LAURA FLANDERS: I often end these programs by asking our guests the following question, and I’ll ask it to you Ted first. But everybody, what do you think is the story the future will tell of this moment?
TED HOWARD: You know, I think this is a true watershed moment and there are key times in our lifetime, you know, 1933 in the United States when the New Deal came into force, in the United Kingdom, 1945, right after the war and the advent of the labor government, and the building of the National Health Service in a, I would think a kind of negative way, in 1979 and ’80, when this neoliberal doctrine came in to dominate so many economies all over the world. And, you know, a situation where three people in the United States control more wealth than the bottom 160 million of us. That’s a prescription for tearing the country apart. And I think we’ve seen some of that in recent years. So I think this could be a watershed moment where 40 years of a certain way of dealing with the economy over time is put to bed. And we build a new economy based on the democratic principle of ownership and participation. So, while the times are perilous, I’m very hopeful of where we’re going.
LAURA FLANDERS: And you India?
INDIA PIERCE LEE: I’m always the optimist. And I believe that, you know, we have enough good people that will make the kind of changes that we’re looking for. And again, you know, looking at opportunities to build on work that we’ve been doing for the last, you know, 17 years here at the foundation, you know, starting the land trust, finally, Ted, you know, things like that, that put wealth in people’s hands. And, you know, when we go out to community now to like where we’re building our new headquarters, engaging the community in a way, but paying them for their time, paying them for their advice, letting them know that they’re important and that they are part of this process. And I think the solution is just us sticking together and continuing to fight the fight.
LAURA FLANDERS: I mean, Neil, I have to say the progress has been pretty quick with community wealth building. I mean, we’re not talking centuries to gain some traction, but decades, not even very many.
NEIL MCINROY: No, it’s not glacial. We need to go faster for sure, because we’ve got a huge climate crisis, as well as the whole other series of injustices that are taking place. But we need to seize the moment. And I think from community land trust in Chicago, from municipal ownership of energy, to a whole series of different examples that fit into this community wealth building sort of framing, we need to learn those and need to sing about them. And we need to go again and harder and faster. I think that is, we need to seize this moment, but it’s not worth seizing the intangible. It’s all around us in many of our communities, we just need to get it to grow. And I think what’s exciting about what’s happening in many cities of the US, but also in Scotland, is that we’re seeing administrations starting to pick up on this. We’re seeing HUD in the US picking up on this. This could make it go a lot faster. As soon as we get that mainstream state apparatus supporting this, then we can go faster. So I think we’re at the beginning, but we’re just about to take off. That’s my hope.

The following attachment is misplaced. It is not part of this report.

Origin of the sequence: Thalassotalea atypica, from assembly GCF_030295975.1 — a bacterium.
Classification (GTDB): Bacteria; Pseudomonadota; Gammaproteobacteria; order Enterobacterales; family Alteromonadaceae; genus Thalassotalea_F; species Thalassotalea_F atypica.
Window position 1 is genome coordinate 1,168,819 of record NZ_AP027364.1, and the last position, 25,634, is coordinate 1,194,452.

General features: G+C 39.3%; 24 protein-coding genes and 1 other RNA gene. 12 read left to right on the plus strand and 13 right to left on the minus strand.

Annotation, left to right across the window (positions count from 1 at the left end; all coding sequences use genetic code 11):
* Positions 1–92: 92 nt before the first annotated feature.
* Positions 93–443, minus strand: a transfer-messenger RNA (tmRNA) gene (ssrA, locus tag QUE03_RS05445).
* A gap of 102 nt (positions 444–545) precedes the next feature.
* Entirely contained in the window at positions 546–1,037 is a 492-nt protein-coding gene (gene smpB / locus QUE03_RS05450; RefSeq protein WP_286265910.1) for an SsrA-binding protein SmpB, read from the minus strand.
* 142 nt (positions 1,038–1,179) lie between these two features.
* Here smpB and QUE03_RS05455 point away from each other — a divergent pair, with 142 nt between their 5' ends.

LAURA FLANDERS: We just need Beyonce to record a song.
NEIL MCINROY: We do, some high profile celebrities getting behind community wealth building, would be great stuff.
LAURA FLANDERS: All right, if you’re out there anybody just contact the folks of the Democracy Collaborative, I think is the answer. Thank you all. It’s been a pleasure to catch up with each of you and all of you together. Ted Howard, India Pierce Lee and Neil McInroy, it’s really a pleasure. I enjoy it very much and I will be back in just a minute with just a few closing thoughts.
It hasn’t been all smooth sailing for community wealth building around the world. In Scotland, Joe Cullinane won reelection this spring. But his party, the Scottish Labor Party lost the majority on the council. So now they’ll be working for community wealth building from opposition, but Neil McInroy says the Scottish government and all the parties in the region are pretty persuaded of the benefits of the idea. We’ll see how it goes. In the US there’s been tremendous growth too, from that original $5.8 million put into Cleveland’s first Evergreen cooperative laundry. We’re now looking at a federal budget of $68 billion at HUD. Some of which is tagged to go into community wealth building. More than anything though, it’s not just the money. It’s the meaning that community wealth building gives to people in a place that I’ve seen make a difference. In Preston, for example, during COVID people realized they could really help one another when they were in need. They’ve gone from thinking about themselves as a place lacking in resources and investment, lacking in what they needed, to a place looking at what they actually had and have where they are and how that can make a difference. And that it seems to me is an investment worth making, shifting people’s spirits as much as shifting their economy and with community wealth building, well, perhaps you can do both at once. We’re going to continue following the story. You can find our past reports in our archives, and our uncut conversations by subscribing to our podcast. All the information is at the website. Thanks for joining me, ‘til the next time. Stay kind, stay curious, I’m Laura.